When I was young and stupid, I bought a very cheap car. To satisfy my need to own a vehicle different than what everyone else was driving, I snagged a 1988 Isuzu I-Mark Turbo that I found nine hours away, for sale in Quebec. It was $1,900, with 230,000 kilometres of use.
I’d already bought the car within three seconds of walking up to it. It had a spoiler, and a turbo engine, and sports buckets with a great big “TURBO” badge embroidered on each. Nineteen-year-old Justin Pritchard was smitten. “IT SAYS TURBO ON THE SEATS!” I shouted, literally shoving every dime I had to my name into the seller’s face. “PLEASE TAKE MY MONEY!!”
In my lust-driven rage, I failed to realize my first car had a rotten floor with the structural integrity of a moistened ciabatta bun. That the brakes were basically shot. That the tires were nearly toast. That it had numerous electrical issues, mostly caused by rusted grounding points and a past squirrel problem.
Turns out, the seller of this car was a shady mechanic who had certified the car, but shouldn’t have. The “dirty certy” wasn’t worth the paper it was printed on, but I didn’t know, or care. It said TURBO on the seats, and was the best car in the universe, and it was now mine.
A younger, more naive Justin Pritchard (with his prized 1993 Toyota MR2 GTS).
Some eight months later, largely due to the complete lack of replacement part availability to repair this four-wheeled dumpster fire, it sat on blocks in my parents’ driveway until they made me sell it for scrap.
The gist? I didn’t do my homework, and I tossed nearly two grand out the window.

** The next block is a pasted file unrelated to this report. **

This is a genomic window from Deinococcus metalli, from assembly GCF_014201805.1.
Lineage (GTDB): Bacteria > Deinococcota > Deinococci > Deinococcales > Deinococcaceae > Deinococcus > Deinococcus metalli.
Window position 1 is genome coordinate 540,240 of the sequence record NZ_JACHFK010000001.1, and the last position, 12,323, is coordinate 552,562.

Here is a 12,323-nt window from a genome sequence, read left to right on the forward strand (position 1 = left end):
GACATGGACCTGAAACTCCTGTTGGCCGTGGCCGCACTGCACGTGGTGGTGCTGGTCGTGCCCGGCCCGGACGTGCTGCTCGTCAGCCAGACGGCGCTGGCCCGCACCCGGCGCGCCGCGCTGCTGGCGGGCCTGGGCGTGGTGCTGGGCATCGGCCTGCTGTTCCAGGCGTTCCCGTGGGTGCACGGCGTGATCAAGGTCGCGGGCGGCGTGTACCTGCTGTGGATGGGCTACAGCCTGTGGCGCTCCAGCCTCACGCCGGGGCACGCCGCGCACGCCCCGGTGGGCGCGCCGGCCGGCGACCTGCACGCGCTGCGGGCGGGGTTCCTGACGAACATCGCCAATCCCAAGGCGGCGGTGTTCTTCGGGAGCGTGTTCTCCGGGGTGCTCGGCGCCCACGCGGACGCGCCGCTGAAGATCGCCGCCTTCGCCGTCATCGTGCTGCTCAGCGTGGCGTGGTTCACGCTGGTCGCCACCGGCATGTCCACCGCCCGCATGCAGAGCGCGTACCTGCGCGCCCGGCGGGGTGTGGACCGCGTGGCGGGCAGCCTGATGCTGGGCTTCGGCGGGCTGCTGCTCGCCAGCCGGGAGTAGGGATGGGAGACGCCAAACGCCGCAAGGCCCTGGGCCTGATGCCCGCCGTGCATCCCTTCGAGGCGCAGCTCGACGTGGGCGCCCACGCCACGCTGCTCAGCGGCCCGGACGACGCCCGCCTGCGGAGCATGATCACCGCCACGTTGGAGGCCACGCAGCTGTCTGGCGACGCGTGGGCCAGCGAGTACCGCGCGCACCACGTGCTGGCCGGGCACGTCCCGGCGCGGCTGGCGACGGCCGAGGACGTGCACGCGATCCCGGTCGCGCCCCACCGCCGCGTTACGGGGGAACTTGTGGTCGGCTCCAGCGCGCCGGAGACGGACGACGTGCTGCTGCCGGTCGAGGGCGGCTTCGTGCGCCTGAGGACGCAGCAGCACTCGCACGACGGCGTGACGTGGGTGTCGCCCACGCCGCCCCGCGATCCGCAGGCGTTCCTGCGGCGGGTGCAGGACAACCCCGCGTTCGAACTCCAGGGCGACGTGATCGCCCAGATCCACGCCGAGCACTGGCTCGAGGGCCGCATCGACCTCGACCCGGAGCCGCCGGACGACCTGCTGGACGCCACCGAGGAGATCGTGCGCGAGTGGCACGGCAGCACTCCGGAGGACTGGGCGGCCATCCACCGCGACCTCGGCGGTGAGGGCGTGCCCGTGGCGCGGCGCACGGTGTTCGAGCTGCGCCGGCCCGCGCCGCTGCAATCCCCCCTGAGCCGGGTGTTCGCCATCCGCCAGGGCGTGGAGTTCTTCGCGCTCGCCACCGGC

So, Dear Reader: please, learn from my mistakes. Below, we’ll provide some information that’ll help you find a top-notch el cheapo car that’ll go farther for your money, and make a much better investment towards your transportation needs than that turd-satchel of an Isuzu.
For this piece, we’re setting a maximum price of $5,000. In that context, we’ll offer some tips, notes, and models you may want to consider – as well as some pre-purchase advice to help keep you from buying a used car that’s concealing wallet-threatening problems.
Pro Tips for Your Consideration When Buying on a Hard Budget
- If your total budget is $5,000, don’t look for a $5,000 car. Remember the additional costs: plating fees, other fees, certification, tax, and more. It’s also a good idea to have a contingency fund, in case the vehicle needs some extras (floor mats or a battery charger), or some maintenance or repairs off the bat (like new tires, or a transmission fluid change).
The gist? Consider buying a $5,000 car when you’ve got about $6,000 free to spend, or, if you’re capped out at $5,000, look for a car you can get for closer to $4,000.
- Read this paragraph not once, not twice, but thrice: a certification is not a guarantee that the vehicle you’re purchasing is in good shape, won’t break, or won’t have problems. It doesn’t mean the car has a warranty either, or that the seller has to come good if the transmission melts or the engine explodes three days after you buy it.
The gist? Don’t be too impressed if the vehicle you’re buying is sold “certified”. Remember: my piece-of-scrap Isuzu was. In many provinces, a certification is little more than a guarantee that the vehicle probably won’t fall apart as it’s rolling down the road. Take a certification to mean that the vehicle has met some (very) minimum standard for safety, noting that a certified vehicle could still have a blown engine, a transmission that’s about to puke, a rats-nest of wiring problems, and more.